Oceti Sakowin and Chante tin’sa kinanzi Po

The protest against the Dakota access pipeline continues.


The spirit riders at Standing Rock show support for keeping the Missouri River waters clean.

The spirit riders at Standing Rock show support for keeping the Missouri River waters clean.

In the coming weeks or maybe even days, the U.S. Army Corps of Engineers will issue a decision as to whether or not they will allow the Dakota Access Pipeline, also known as the Bakken Pipeline, to be constructed.

Until then, citizens and allies of the Oceti Sakowin (Seven Council Fires of the Great Sioux Nation) will continue to protest the pipeline, urging stakeholders to recognize the devastation that would ensue should the pipeline be built.

“The DAPL poses a threat to our people, cultural and historically significant areas,” said Paula Antonie, Chair of Shielding the People and a Rosebud Sioux tribal citizen. “We will stand by our Hunkpapa relatives in defending against any major environmental, public health and safety hazards within our treaty territory.”

The proposed pipeline would stretch for thousands miles across four states beginning in western North Dakota and ending in Indiana. It would cross the Missouri River mere feet away from the northern border of the Standing Rock Reservation, threatening to contaminate and destroy the waters.

Full Story Here.

Caucasians Logo, Yeah.

Sports journalist Bomani Jones speaks to ESPN (screen grab)

Sports journalist Bomani Jones speaks to ESPN (screen grab)

Sports journalist Bomani Jones got Twitter buzzing on Thursday after he appeared on ESPN wearing a shirt with the word “Caucasians” in the style of the Cleveland Indians logo.

“I don’t blame Bomani for being a disgrace, I blame @espn for allowing it,” a viewer named Jimmie wrote. “@bomani_jones who hurt you? I’m serious, I don’t want ppl in pain.” [Christ, I might die of irony poisoning here.]


“The reason they won’t get rid of Chief Wahoo — it’s completely indefensible — is because they can still sell stuff with it,” Jones added. “They can say they’re going to deemphasize it, but they’re not going to set money on fire.”

“If you’re quiet about the Indians and now you’ve got something to say about my shirt, I think it’s time for introspection.”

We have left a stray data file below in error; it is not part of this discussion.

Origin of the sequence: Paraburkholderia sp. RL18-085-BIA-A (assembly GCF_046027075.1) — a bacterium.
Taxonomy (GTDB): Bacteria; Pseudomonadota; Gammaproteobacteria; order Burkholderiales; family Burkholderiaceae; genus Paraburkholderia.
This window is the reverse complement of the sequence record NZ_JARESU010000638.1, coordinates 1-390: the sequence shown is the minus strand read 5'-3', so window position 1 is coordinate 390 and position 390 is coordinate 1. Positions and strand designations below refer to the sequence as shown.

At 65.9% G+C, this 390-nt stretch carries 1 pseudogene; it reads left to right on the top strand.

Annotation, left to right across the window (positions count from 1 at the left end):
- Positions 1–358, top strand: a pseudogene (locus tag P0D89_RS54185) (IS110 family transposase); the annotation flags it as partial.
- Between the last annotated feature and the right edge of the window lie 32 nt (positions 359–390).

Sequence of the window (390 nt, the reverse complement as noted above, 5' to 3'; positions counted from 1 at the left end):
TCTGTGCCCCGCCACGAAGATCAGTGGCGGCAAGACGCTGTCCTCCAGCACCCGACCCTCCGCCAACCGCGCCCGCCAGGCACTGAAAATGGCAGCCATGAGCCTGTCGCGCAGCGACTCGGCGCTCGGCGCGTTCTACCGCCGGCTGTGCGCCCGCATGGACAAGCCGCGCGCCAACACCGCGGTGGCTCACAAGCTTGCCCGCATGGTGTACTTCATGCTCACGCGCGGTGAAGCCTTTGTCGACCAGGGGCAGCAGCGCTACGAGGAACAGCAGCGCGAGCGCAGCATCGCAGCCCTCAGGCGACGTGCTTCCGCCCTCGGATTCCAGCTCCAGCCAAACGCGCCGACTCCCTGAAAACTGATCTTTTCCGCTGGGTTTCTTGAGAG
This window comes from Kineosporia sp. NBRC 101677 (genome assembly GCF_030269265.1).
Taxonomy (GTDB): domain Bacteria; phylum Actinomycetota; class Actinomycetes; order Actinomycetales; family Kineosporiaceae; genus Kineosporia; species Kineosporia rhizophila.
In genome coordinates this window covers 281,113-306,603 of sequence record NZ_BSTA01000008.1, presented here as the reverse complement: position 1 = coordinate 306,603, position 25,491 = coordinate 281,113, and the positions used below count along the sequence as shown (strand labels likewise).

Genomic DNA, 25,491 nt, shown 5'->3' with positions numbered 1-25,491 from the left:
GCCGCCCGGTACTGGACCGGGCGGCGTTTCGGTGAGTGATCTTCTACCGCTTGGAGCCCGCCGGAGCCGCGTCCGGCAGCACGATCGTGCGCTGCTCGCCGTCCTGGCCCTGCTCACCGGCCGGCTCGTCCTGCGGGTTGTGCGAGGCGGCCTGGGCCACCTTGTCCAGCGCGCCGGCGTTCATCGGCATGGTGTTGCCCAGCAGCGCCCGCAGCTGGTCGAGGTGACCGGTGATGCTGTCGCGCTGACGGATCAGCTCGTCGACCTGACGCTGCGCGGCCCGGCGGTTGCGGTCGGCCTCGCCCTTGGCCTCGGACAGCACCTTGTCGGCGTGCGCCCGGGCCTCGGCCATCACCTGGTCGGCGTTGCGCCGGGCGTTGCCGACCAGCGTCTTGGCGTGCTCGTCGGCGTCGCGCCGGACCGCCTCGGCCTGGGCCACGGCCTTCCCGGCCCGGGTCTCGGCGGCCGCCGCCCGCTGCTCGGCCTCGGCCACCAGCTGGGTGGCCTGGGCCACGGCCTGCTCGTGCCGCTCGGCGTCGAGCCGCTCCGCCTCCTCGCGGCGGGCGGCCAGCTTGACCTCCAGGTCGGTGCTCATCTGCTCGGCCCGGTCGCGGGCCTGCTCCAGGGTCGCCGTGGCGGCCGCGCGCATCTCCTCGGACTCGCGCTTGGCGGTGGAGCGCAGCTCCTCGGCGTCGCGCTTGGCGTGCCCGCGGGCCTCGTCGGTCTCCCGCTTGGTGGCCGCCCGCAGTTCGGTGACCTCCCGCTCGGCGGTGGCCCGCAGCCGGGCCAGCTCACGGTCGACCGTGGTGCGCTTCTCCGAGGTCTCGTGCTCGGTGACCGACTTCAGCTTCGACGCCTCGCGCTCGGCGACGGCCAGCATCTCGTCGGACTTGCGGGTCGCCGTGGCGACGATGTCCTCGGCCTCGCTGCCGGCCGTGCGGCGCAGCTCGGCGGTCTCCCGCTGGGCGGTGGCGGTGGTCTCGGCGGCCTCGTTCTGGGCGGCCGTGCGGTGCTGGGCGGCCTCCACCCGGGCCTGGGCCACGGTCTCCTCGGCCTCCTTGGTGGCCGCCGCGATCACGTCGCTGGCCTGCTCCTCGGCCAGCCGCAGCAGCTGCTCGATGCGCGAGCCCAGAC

Full Story Here (Video at the link). ICTMN also covered this story. In a related story, Cleveland Indians Fan Apologizes to Native American For Red Face.

[Read more…]

Chase Iron Eyes to run for congress


Chase Iron Eyes, courtesy of Last Real Indians.

Chase Iron Eyes, courtesy of Last Real Indians.

TRAHANT REPORTS – Chase Iron Eyes will officially announce his candidacy for Congress today at the North Dakota Democratic Convention.

“I’m running for Congress out of necessity,” he told Prairie Public Radio Thursday night. “I take a look around and I see that our government is broken, and I feel responsible to do my part to try and fix this on behalf of North Dakota.”

Iron Eyes is a member of the Standing Rock Sioux Tribe, a founder of Last Real Indians, and an attorney for the Lakota People’s Law Project.

Iron Eyes, 38, is challenging U.S. Rep. Kevin Cramer, a Republican.

Cramer made news by opposing provisions in the Violence Against Women Act that recognized tribal jurisdiction over non-Indians. In a 2013 post published on Last Real Indians, Melissa Merrick, a Spirit Lake tribal advocate for victims, told about an encounter with the congressman. “Cramer began what turned out to be roughly 20 minutes verbal attacks directed at me and meant for all Native people,” she wrote “Cramer stated that indeed he did vote yes on the Violence Against Women Act, but he did not agree with the tribal provisions and that he was sure they would be overturned in the Supreme Court.”

Read more at http://indiancountrytodaymedianetwork.com/2016/04/03/chase-iron-eyes-runs-north-dakota-out-necessity-164009

Donations to Lakota People’s Law Project would be greatly appreciated.



Courtesy Whitehouse.gov Franklin Pierce was a staunch believer in Manifest Destiny and the acquisition of land, he took office in 1853 with his eye on Alaska, Hawaii and Cuba.

Franklin Pierce: Fierce Protector of White Settlers in ‘Indian Territory’